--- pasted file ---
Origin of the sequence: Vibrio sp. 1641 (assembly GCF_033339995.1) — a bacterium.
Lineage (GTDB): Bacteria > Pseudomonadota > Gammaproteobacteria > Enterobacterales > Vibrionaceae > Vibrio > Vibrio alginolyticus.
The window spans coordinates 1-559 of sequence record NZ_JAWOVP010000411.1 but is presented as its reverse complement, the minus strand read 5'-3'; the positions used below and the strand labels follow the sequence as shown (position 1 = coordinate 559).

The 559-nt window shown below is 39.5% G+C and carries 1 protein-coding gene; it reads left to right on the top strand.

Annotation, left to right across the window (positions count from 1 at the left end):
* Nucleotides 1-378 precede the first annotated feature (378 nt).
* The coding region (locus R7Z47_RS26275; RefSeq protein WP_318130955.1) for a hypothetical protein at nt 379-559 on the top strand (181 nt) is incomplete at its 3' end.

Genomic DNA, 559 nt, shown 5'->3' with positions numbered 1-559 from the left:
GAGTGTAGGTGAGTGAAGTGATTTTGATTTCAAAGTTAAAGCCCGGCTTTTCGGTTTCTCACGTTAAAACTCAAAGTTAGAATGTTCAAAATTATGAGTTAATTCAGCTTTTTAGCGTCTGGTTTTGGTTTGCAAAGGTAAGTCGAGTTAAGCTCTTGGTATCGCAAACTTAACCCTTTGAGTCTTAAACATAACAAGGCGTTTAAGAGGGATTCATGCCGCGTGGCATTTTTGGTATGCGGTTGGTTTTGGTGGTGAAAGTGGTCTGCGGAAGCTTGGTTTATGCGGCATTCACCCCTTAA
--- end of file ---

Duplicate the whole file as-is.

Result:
Origin of the sequence: Vibrio sp. 1641 (assembly GCF_033339995.1) — a bacterium.
Lineage (GTDB): Bacteria > Pseudomonadota > Gammaproteobacteria > Enterobacterales > Vibrionaceae > Vibrio > Vibrio alginolyticus.
The window spans coordinates 1-559 of sequence record NZ_JAWOVP010000411.1 but is presented as its reverse complement, the minus strand read 5'-3'; the positions used below and the strand labels follow the sequence as shown (position 1 = coordinate 559).

The 559-nt window shown below is 39.5% G+C and carries 1 protein-coding gene; it reads left to right on the top strand.

Annotation, left to right across the window (positions count from 1 at the left end):
* Nucleotides 1-378 precede the first annotated feature (378 nt).
* The coding region (locus R7Z47_RS26275; RefSeq protein WP_318130955.1) for a hypothetical protein at nt 379-559 on the top strand (181 nt) is incomplete at its 3' end.

Genomic DNA, 559 nt, shown 5'->3' with positions numbered 1-559 from the left:
GAGTGTAGGTGAGTGAAGTGATTTTGATTTCAAAGTTAAAGCCCGGCTTTTCGGTTTCTCACGTTAAAACTCAAAGTTAGAATGTTCAAAATTATGAGTTAATTCAGCTTTTTAGCGTCTGGTTTTGGTTTGCAAAGGTAAGTCGAGTTAAGCTCTTGGTATCGCAAACTTAACCCTTTGAGTCTTAAACATAACAAGGCGTTTAAGAGGGATTCATGCCGCGTGGCATTTTTGGTATGCGGTTGGTTTTGGTGGTGAAAGTGGTCTGCGGAAGCTTGGTTTATGCGGCATTCACCCCTTAA